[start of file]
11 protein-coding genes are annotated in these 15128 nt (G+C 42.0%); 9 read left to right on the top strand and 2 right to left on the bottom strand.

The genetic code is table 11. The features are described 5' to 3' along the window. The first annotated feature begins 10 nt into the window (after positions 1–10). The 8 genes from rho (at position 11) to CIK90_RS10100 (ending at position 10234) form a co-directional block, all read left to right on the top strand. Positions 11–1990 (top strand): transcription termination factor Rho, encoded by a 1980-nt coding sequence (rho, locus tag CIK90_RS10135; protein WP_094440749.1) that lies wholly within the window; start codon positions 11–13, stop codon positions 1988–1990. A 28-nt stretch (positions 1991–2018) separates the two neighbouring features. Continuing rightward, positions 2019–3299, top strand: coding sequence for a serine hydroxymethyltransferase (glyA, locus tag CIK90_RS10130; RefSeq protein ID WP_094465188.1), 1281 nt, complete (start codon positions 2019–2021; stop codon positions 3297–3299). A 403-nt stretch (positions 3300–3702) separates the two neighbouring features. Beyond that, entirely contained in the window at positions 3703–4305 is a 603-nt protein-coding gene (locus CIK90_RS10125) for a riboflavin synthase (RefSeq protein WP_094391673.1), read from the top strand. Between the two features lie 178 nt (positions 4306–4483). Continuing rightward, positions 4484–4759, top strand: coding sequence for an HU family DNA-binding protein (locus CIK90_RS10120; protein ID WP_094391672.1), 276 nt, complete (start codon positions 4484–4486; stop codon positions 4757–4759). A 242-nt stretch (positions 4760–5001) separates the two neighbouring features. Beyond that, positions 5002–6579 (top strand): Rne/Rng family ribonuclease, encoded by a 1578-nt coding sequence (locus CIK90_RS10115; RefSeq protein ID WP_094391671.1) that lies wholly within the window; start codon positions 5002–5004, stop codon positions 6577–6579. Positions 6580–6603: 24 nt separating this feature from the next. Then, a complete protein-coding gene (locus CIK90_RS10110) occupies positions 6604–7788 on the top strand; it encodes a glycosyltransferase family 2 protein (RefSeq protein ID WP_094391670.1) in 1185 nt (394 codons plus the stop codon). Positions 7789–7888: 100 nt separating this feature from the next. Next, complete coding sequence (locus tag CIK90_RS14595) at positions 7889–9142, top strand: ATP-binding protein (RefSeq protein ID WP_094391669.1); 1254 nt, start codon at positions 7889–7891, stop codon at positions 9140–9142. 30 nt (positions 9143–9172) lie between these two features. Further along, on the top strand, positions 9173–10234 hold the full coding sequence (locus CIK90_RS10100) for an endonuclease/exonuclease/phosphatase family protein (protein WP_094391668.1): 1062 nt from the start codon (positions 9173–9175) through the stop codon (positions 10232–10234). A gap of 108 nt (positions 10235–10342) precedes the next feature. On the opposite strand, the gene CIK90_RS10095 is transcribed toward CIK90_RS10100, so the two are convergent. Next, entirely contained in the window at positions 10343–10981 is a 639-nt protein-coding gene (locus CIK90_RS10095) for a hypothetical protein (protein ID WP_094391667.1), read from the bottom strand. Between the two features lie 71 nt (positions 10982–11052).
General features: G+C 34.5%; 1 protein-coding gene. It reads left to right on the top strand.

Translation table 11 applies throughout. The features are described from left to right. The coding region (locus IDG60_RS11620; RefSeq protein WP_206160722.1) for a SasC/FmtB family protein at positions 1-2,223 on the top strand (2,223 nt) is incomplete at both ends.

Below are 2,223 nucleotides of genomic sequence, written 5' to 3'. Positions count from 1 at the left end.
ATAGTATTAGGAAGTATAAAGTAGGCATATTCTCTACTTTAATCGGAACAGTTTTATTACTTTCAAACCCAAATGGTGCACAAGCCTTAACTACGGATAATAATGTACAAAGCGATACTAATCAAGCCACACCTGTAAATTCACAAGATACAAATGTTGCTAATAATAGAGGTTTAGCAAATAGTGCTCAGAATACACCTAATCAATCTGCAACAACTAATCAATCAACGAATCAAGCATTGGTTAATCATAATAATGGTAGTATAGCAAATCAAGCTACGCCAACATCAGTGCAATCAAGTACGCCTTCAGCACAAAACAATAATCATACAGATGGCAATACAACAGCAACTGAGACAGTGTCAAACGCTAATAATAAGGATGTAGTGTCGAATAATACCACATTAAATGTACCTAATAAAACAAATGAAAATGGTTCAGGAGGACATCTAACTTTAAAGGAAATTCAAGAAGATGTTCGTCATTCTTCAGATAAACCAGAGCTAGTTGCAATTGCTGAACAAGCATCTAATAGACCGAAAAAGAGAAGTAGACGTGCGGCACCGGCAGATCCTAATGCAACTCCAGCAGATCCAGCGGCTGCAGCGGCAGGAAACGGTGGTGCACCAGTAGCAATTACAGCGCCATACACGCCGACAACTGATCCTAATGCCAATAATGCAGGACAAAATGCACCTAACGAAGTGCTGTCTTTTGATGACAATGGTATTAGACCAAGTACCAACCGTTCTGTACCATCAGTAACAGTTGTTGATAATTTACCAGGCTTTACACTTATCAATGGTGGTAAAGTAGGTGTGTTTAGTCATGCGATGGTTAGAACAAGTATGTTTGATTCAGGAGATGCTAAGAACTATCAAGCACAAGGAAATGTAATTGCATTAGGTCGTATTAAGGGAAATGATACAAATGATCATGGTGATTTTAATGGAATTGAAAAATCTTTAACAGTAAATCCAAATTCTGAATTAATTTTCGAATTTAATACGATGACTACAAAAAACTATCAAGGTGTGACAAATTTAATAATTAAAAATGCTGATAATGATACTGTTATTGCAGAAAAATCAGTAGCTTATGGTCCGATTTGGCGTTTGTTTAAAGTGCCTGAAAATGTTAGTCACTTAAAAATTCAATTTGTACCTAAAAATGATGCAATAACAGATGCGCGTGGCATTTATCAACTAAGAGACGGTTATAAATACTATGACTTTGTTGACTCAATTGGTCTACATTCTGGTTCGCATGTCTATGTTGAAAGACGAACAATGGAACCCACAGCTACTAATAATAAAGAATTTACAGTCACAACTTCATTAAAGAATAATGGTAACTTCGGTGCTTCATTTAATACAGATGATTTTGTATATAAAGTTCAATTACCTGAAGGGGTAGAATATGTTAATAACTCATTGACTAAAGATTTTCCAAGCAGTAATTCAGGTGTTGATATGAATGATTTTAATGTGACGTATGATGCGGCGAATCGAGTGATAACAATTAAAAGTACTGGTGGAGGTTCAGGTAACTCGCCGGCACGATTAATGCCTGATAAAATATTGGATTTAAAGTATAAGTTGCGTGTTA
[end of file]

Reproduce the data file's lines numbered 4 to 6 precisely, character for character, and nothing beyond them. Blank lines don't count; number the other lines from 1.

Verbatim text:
Translation table 11 applies throughout. The features are described from left to right. The coding region (locus IDG60_RS11620; RefSeq protein WP_206160722.1) for a SasC/FmtB family protein at positions 1-2,223 on the top strand (2,223 nt) is incomplete at both ends.

Below are 2,223 nucleotides of genomic sequence, written 5' to 3'. Positions count from 1 at the left end.
ATAGTATTAGGAAGTATAAAGTAGGCATATTCTCTACTTTAATCGGAACAGTTTTATTACTTTCAAACCCAAATGGTGCACAAGCCTTAACTACGGATAATAATGTACAAAGCGATACTAATCAAGCCACACCTGTAAATTCACAAGATACAAATGTTGCTAATAATAGAGGTTTAGCAAATAGTGCTCAGAATACACCTAATCAATCTGCAACAACTAATCAATCAACGAATCAAGCATTGGTTAATCATAATAATGGTAGTATAGCAAATCAAGCTACGCCAACATCAGTGCAATCAAGTACGCCTTCAGCACAAAACAATAATCATACAGATGGCAATACAACAGCAACTGAGACAGTGTCAAACGCTAATAATAAGGATGTAGTGTCGAATAATACCACATTAAATGTACCTAATAAAACAAATGAAAATGGTTCAGGAGGACATCTAACTTTAAAGGAAATTCAAGAAGATGTTCGTCATTCTTCAGATAAACCAGAGCTAGTTGCAATTGCTGAACAAGCATCTAATAGACCGAAAAAGAGAAGTAGACGTGCGGCACCGGCAGATCCTAATGCAACTCCAGCAGATCCAGCGGCTGCAGCGGCAGGAAACGGTGGTGCACCAGTAGCAATTACAGCGCCATACACGCCGACAACTGATCCTAATGCCAATAATGCAGGACAAAATGCACCTAACGAAGTGCTGTCTTTTGATGACAATGGTATTAGACCAAGTACCAACCGTTCTGTACCATCAGTAACAGTTGTTGATAATTTACCAGGCTTTACACTTATCAATGGTGGTAAAGTAGGTGTGTTTAGTCATGCGATGGTTAGAACAAGTATGTTTGATTCAGGAGATGCTAAGAACTATCAAGCACAAGGAAATGTAATTGCATTAGGTCGTATTAAGGGAAATGATACAAATGATCATGGTGATTTTAATGGAATTGAAAAATCTTTAACAGTAAATCCAAATTCTGAATTAATTTTCGAATTTAATACGATGACTACAAAAAACTATCAAGGTGTGACAAATTTAATAATTAAAAATGCTGATAATGATACTGTTATTGCAGAAAAATCAGTAGCTTATGGTCCGATTTGGCGTTTGTTTAAAGTGCCTGAAAATGTTAGTCACTTAAAAATTCAATTTGTACCTAAAAATGATGCAATAACAGATGCGCGTGGCATTTATCAACTAAGAGACGGTTATAAATACTATGACTTTGTTGACTCAATTGGTCTACATTCTGGTTCGCATGTCTATGTTGAAAGACGAACAATGGAACCCACAGCTACTAATAATAAAGAATTTACAGTCACAACTTCATTAAAGAATAATGGTAACTTCGGTGCTTCATTTAATACAGATGATTTTGTATATAAAGTTCAATTACCTGAAGGGGTAGAATATGTTAATAACTCATTGACTAAAGATTTTCCAAGCAGTAATTCAGGTGTTGATATGAATGATTTTAATGTGACGTATGATGCGGCGAATCGAGTGATAACAATTAAAAGTACTGGTGGAGGTTCAGGTAACTCGCCGGCACGATTAATGCCTGATAAAATATTGGATTTAAAGTATAAGTTGCGTGTTA